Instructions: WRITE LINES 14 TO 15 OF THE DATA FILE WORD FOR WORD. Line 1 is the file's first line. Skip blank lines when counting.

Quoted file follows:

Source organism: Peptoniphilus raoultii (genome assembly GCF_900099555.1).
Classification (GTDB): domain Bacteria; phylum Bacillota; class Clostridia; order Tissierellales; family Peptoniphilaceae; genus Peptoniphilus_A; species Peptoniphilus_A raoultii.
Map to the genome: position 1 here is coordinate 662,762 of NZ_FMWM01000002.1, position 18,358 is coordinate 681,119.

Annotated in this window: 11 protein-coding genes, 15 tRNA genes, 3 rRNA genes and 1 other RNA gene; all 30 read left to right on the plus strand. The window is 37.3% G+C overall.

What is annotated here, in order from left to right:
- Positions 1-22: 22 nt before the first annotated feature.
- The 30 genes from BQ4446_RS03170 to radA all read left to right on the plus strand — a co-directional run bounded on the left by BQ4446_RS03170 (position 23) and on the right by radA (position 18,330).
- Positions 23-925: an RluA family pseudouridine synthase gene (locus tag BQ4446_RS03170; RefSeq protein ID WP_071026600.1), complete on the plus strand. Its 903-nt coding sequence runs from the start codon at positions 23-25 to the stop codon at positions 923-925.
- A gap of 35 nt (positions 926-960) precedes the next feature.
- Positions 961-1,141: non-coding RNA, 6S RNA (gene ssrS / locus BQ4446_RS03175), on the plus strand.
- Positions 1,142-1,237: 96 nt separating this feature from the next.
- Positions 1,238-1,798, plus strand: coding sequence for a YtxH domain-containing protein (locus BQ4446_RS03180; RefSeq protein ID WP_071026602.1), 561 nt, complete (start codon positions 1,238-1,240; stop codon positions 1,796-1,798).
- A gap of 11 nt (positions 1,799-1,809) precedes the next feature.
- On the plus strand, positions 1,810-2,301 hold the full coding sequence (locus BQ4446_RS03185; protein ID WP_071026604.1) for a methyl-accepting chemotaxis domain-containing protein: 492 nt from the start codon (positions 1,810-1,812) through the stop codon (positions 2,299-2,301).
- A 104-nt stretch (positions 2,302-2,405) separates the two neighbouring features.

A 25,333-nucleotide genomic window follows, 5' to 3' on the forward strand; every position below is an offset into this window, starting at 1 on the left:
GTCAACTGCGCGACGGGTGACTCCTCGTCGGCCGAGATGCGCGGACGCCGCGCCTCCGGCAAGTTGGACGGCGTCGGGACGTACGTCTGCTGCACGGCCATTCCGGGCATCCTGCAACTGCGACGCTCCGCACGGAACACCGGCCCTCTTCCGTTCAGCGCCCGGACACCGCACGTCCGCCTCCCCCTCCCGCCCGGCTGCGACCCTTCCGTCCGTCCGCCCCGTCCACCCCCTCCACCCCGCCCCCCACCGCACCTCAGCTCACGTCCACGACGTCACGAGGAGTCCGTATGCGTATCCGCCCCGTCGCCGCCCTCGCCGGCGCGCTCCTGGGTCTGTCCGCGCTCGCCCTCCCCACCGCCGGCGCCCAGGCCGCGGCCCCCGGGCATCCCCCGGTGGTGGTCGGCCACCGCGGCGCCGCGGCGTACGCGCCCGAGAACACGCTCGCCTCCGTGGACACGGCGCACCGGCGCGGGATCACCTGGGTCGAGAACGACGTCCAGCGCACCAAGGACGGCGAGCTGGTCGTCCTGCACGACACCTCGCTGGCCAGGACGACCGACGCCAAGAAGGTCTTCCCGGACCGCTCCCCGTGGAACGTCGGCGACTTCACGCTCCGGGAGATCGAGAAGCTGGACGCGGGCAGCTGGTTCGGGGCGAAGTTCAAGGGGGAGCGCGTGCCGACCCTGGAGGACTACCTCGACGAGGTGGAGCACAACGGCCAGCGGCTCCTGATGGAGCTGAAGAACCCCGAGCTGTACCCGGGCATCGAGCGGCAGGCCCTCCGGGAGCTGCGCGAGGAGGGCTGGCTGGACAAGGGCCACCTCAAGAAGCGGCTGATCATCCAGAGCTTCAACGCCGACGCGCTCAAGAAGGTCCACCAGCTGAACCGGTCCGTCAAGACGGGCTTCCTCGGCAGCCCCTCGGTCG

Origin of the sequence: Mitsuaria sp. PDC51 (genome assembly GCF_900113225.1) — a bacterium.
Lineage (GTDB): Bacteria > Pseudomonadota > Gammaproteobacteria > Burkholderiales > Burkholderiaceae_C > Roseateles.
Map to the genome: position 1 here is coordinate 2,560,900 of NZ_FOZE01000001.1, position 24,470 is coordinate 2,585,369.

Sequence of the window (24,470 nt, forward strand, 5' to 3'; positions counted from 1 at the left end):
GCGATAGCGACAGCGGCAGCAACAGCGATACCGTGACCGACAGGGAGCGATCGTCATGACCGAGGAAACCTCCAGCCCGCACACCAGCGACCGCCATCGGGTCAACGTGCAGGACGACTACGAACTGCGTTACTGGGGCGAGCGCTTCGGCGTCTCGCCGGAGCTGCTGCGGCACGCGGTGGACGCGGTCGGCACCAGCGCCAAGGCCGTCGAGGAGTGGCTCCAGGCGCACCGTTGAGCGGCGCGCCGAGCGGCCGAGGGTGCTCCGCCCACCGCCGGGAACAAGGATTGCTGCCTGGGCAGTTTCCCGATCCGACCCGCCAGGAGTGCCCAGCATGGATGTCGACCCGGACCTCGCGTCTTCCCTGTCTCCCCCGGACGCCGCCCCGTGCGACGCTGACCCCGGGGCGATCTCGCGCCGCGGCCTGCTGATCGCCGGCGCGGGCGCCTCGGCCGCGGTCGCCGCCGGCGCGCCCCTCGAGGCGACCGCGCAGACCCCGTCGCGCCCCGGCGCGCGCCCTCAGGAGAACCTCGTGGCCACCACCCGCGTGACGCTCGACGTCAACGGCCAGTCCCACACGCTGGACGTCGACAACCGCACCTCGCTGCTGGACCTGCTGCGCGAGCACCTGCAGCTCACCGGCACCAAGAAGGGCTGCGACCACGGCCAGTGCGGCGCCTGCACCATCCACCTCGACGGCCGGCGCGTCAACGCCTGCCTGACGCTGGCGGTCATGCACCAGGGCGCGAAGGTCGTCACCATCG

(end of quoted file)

- On the plus strand, positions 1,810-2,301 hold the full coding sequence (locus BQ4446_RS03185; protein ID WP_071026604.1) for a methyl-accepting chemotaxis domain-containing protein: 492 nt from the start codon (positions 1,810-1,812) through the stop codon (positions 2,299-2,301).
- A 104-nt stretch (positions 2,302-2,405) separates the two neighbouring features.